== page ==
Posted by Heba Mohammad on November 15, 2017 in Blog
Those who listened to last week’s House Judiciary hearing on “Examining Anti-Semitism on College Campuses” may have been left with the impression that protecting communities from bias or hate, while also respecting the right to free speech, is complicated. Reacting to this discord, Representative John Conyers Jr. (D-MI) used his opening statement to set a tone of conciliation by saying, “Equality and free speech are not, and must not, be pitted against each other as if they were opposing values.” This false conflict weighed heavily over the hearing because of the way the Anti-Semitism Awareness Act (AAA) was presented as a response to rising anti-Semitism rather than an attempt to silence pro-Palestinian advocacy.
On its face, this bill appears to be a response to acts of anti-Semitism on college campuses. The AAA would codify a working definition of anti-Semitism written exclusively for foreign purposes for use by the Department of Education when investigating harassment claims, a power already granted to the DOE by Title VI of the 1964 Civil Rights Act. Title VI allows the DOE to investigate harassment based on race, color, or national origin. Supporters of the AAA argue: 1) the current law does not offer recourse for Jewish students targeted by anti-Semitic harassment on college campuses, and 2) a definition will offer clarity on what constitutes anti-Semitism, making it more likely that anti-Semitic behavior on campuses will be identified and perpetrators will be held accountable.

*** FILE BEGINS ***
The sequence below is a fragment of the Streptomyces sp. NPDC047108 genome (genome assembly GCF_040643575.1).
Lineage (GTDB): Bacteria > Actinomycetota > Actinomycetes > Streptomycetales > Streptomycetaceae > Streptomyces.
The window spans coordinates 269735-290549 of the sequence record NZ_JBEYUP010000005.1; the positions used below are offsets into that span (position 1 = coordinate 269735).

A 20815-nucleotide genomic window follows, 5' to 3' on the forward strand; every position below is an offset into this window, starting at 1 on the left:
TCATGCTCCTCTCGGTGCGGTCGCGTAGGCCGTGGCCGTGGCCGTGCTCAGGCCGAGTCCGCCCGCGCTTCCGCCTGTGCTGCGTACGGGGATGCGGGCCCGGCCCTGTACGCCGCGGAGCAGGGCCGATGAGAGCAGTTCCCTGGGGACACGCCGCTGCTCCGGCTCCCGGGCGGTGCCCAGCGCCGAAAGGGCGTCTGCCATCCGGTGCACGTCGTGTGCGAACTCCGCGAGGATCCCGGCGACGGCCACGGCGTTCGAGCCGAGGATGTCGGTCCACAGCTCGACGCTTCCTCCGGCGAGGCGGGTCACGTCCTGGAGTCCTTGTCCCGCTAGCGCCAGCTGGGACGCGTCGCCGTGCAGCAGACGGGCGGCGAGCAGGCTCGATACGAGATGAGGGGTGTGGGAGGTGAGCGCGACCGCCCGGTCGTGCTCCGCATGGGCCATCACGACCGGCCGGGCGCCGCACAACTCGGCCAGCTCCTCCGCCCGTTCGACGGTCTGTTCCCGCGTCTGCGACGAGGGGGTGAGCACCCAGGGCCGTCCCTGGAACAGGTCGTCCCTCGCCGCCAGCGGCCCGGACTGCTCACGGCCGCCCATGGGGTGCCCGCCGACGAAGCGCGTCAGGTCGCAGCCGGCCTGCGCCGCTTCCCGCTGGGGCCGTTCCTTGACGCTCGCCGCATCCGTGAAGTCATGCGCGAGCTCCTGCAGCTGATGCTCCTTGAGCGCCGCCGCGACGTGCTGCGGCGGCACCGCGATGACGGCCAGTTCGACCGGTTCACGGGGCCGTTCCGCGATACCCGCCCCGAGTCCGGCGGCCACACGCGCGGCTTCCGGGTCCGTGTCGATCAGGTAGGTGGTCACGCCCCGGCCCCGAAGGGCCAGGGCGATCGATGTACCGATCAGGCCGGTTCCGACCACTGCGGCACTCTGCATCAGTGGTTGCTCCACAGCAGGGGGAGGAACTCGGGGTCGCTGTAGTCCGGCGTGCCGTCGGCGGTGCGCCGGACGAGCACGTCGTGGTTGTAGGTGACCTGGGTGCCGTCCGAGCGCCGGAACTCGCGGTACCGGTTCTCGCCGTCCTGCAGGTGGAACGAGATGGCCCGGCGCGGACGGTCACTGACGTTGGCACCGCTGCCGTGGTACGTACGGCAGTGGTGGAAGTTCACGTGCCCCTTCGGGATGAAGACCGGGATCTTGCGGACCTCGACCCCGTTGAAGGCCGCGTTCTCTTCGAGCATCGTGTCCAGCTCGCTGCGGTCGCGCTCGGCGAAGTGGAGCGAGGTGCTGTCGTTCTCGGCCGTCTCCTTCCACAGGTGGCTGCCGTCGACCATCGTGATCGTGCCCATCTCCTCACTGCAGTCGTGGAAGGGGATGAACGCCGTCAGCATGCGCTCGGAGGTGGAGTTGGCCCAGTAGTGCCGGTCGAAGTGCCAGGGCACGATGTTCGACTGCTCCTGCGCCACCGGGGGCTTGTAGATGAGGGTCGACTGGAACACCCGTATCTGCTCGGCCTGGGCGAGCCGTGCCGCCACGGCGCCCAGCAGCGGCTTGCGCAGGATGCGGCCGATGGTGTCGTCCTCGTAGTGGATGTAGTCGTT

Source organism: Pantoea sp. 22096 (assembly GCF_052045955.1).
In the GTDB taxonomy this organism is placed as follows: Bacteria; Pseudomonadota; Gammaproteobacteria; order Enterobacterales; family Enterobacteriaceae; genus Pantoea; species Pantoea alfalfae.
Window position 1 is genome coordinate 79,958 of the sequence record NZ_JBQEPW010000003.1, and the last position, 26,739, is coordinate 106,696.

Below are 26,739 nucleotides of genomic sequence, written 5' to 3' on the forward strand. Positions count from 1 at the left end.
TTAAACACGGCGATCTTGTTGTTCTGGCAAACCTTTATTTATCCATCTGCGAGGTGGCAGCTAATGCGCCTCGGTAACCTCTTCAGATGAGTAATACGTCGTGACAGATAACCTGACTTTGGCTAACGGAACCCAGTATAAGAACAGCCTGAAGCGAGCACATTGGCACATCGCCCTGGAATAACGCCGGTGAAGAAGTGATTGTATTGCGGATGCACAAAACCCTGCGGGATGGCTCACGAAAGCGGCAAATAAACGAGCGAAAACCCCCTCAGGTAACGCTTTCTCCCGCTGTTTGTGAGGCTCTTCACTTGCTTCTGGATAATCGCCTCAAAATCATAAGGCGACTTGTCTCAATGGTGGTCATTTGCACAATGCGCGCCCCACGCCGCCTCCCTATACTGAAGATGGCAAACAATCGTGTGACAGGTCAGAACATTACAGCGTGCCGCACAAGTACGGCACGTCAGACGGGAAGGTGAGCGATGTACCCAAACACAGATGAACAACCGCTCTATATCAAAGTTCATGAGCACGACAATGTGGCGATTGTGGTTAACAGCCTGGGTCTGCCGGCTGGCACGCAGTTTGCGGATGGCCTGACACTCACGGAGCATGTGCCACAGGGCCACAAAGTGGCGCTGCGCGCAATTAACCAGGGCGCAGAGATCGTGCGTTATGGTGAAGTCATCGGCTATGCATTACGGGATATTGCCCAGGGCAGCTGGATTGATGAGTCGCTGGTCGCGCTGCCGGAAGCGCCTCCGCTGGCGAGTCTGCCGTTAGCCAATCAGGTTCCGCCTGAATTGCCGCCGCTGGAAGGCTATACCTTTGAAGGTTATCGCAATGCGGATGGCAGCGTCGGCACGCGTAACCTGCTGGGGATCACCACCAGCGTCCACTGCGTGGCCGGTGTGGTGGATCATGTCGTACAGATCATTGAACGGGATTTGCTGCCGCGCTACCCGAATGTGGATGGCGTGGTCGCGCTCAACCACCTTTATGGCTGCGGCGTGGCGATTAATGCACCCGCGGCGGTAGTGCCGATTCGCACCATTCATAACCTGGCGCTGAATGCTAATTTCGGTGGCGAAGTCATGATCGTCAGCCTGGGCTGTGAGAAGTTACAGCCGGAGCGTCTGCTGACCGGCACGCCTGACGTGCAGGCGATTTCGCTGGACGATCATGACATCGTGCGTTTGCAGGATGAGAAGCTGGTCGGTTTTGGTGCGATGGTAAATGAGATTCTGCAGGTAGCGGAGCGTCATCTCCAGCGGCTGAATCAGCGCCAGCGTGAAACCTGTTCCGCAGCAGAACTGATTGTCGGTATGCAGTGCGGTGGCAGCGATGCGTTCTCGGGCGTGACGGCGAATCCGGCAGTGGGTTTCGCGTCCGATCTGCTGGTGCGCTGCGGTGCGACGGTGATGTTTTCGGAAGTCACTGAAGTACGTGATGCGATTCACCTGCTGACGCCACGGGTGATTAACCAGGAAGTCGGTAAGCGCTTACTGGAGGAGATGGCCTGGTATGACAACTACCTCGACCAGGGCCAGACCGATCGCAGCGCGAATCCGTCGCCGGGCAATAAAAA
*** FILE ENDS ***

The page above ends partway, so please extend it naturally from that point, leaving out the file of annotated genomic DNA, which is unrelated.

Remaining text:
This narrative suggests that combating anti-Semitism on campuses falls solely under the purview of the DOE. The fact is, religious discrimination is already prohibited at public universities, and the prohibition is enforced by the Department of Justice, thanks to Title IV protections of the same Civil Rights Act. So, what need will the AAA fulfill?
The definition of anti-Semitism proposed in the AAA provides the answer. The proposed State Department definition is one that conflates anti-Israeli rhetoric or positions with anti-Semitism. This conflation is both the crux of the free speech concerns, and the goal of this legislation. The flawed nature of this approach was highlighted by none other than the author of the very definition proposed. In his testimony for the hearing, Ken Stern explained the sound rationale for rejecting its application on college campuses by stating the definition was “being abused in Title VI cases, because it was being employed in an attempt to restrict academic freedom and punish political speech.”